Most information technology leaders enter into outsourcing relationships with a reasonable understanding of where they'd like their IT services provider to take them-some point in the future where the state of IT has been improved by saving money, increasing efficiency, or implementing new enterprise systems.
But do they have a clear idea of how they'll actually get there? Not so much.
The problem with that strategy is that it's akin to heading off on a road trip to a great new destination without a map or directions, says Shawn Fields, a managing consultant with outsourcing advisory firm Alsbridge. And it will likely leave you feeling the same way-lost and frustrated.
Outsourcing clients need to specify not only where they are going - 'We want a cost reduction of 20 percent over five years', for example - but also how they're going to get there. One way to do that is to create a transformation roadmap: a definitive plan specifying how the vendor will provide those contractually obligated improvements.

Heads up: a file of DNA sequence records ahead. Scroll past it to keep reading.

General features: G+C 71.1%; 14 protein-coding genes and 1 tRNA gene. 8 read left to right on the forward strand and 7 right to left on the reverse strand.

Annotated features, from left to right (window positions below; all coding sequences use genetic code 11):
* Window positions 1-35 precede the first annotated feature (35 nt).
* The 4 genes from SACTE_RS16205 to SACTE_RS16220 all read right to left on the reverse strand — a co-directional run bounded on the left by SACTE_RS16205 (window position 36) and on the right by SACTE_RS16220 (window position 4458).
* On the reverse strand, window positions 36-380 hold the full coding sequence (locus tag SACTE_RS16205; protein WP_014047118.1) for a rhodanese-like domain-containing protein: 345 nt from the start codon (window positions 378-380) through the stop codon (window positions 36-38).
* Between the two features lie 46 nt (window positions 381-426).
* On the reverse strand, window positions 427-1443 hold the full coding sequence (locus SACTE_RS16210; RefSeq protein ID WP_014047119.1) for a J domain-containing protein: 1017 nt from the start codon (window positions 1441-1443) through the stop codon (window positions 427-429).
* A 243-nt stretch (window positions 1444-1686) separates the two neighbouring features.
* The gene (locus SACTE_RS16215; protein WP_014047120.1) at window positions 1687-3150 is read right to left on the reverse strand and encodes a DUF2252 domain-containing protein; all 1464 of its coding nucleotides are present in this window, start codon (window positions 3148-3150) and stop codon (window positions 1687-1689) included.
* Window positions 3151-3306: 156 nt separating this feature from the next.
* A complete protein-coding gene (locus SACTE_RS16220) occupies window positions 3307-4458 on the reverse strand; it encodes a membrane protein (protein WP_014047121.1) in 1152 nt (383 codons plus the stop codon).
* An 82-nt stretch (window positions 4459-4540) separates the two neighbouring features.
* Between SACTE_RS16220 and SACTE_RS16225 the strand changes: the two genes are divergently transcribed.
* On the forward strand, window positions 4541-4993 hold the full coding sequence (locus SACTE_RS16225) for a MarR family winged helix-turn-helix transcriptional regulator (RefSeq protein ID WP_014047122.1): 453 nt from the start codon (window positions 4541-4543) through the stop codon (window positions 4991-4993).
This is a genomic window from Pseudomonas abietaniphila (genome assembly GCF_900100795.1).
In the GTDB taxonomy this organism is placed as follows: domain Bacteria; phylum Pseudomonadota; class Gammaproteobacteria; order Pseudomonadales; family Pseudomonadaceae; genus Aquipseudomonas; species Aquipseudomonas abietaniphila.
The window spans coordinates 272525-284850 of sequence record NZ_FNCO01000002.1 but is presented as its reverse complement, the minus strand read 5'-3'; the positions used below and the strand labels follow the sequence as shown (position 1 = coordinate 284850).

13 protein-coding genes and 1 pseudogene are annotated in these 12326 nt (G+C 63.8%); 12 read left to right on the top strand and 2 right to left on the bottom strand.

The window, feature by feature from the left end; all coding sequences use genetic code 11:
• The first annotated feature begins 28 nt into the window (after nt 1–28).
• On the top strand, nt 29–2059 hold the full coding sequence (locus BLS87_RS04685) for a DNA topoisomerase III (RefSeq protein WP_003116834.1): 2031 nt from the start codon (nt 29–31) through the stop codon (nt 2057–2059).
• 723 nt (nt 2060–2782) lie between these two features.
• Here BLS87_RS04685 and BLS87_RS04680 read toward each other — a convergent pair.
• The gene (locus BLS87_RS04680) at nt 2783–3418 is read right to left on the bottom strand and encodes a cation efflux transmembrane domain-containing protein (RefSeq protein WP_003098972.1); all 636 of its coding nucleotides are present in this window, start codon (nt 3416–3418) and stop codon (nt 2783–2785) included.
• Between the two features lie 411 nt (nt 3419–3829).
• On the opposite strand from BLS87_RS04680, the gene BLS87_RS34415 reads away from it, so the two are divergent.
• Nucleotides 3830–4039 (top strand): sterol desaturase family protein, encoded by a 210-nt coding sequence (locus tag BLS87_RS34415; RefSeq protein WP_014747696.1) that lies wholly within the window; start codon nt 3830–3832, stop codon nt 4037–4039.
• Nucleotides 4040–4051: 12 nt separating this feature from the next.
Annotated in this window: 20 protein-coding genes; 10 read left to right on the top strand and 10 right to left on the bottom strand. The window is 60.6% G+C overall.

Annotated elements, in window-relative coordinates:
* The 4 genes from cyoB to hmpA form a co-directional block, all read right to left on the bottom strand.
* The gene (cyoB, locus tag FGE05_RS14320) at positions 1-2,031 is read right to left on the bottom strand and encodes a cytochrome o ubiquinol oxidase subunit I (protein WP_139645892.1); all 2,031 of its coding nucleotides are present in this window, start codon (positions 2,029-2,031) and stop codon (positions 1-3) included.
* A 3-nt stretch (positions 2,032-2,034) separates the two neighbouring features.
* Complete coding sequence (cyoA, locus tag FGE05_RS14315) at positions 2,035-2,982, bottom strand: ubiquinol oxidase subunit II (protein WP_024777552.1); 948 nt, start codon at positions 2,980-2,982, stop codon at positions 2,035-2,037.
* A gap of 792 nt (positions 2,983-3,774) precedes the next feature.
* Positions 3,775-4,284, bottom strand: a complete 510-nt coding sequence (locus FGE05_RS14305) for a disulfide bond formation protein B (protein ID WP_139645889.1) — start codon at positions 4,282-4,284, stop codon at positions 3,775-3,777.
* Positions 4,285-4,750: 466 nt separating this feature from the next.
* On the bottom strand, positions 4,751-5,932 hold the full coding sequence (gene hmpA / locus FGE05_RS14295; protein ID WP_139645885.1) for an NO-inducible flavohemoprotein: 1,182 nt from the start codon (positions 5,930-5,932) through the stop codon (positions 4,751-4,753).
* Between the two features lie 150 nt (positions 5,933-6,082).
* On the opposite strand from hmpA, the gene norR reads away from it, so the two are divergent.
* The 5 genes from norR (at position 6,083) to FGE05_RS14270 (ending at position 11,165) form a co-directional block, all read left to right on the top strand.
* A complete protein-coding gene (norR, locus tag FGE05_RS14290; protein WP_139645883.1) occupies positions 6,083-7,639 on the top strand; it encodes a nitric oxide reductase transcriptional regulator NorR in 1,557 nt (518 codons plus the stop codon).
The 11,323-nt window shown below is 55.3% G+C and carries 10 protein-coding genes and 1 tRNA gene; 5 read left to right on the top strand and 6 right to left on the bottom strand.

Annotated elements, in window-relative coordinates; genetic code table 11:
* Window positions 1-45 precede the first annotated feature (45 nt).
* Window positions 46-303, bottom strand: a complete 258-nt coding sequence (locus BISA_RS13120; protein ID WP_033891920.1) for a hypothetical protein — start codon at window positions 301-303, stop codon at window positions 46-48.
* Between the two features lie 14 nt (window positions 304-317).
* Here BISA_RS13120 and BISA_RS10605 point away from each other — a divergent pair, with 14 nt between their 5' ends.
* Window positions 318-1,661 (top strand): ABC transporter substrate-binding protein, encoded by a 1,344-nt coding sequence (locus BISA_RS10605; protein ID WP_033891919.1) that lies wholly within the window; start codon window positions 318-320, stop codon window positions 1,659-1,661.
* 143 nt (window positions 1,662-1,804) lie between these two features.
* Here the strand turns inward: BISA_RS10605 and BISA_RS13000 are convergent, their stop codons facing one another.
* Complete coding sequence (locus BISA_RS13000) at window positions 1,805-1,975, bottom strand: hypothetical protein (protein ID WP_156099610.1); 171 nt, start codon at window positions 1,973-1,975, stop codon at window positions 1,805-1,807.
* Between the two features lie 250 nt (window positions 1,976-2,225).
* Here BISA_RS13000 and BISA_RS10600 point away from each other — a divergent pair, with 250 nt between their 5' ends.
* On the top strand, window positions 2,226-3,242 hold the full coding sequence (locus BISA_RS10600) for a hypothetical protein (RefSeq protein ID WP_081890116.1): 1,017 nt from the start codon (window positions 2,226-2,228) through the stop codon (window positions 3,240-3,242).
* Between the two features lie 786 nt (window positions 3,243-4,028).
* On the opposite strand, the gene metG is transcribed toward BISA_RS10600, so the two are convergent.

"It's easy for a provider to say that they're going to reduce contract spend 20 percent over five years, but where the rubber meets the road is when the client asks, 'How?'" says Fields. "That extra due diligence-the 'how'-provides the mechanism for the client to verify that the committed cost improvements are or are not achievable."
A transformation roadmap should consist of a set of projects prioritized by their importance as well as the timing of their implementation, Fields advises.